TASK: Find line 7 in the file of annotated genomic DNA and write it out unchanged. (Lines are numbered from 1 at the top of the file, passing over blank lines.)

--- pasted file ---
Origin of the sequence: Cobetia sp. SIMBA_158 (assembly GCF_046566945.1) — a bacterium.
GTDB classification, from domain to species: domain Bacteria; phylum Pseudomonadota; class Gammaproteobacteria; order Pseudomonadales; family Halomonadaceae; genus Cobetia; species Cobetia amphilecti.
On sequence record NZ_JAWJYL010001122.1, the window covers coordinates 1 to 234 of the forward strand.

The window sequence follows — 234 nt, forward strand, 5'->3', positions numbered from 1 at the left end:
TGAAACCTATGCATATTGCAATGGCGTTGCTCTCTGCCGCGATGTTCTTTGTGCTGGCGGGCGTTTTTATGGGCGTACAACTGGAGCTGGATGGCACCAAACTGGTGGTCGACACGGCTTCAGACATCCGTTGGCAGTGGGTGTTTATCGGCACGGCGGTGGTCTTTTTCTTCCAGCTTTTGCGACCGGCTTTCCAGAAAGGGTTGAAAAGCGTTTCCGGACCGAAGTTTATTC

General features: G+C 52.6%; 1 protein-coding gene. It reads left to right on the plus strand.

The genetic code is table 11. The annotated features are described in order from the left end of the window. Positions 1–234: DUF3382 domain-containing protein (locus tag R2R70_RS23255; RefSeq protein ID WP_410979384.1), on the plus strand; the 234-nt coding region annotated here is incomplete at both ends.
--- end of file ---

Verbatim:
The genetic code is table 11. The annotated features are described in order from the left end of the window. Positions 1–234: DUF3382 domain-containing protein (locus tag R2R70_RS23255; RefSeq protein ID WP_410979384.1), on the plus strand; the 234-nt coding region annotated here is incomplete at both ends.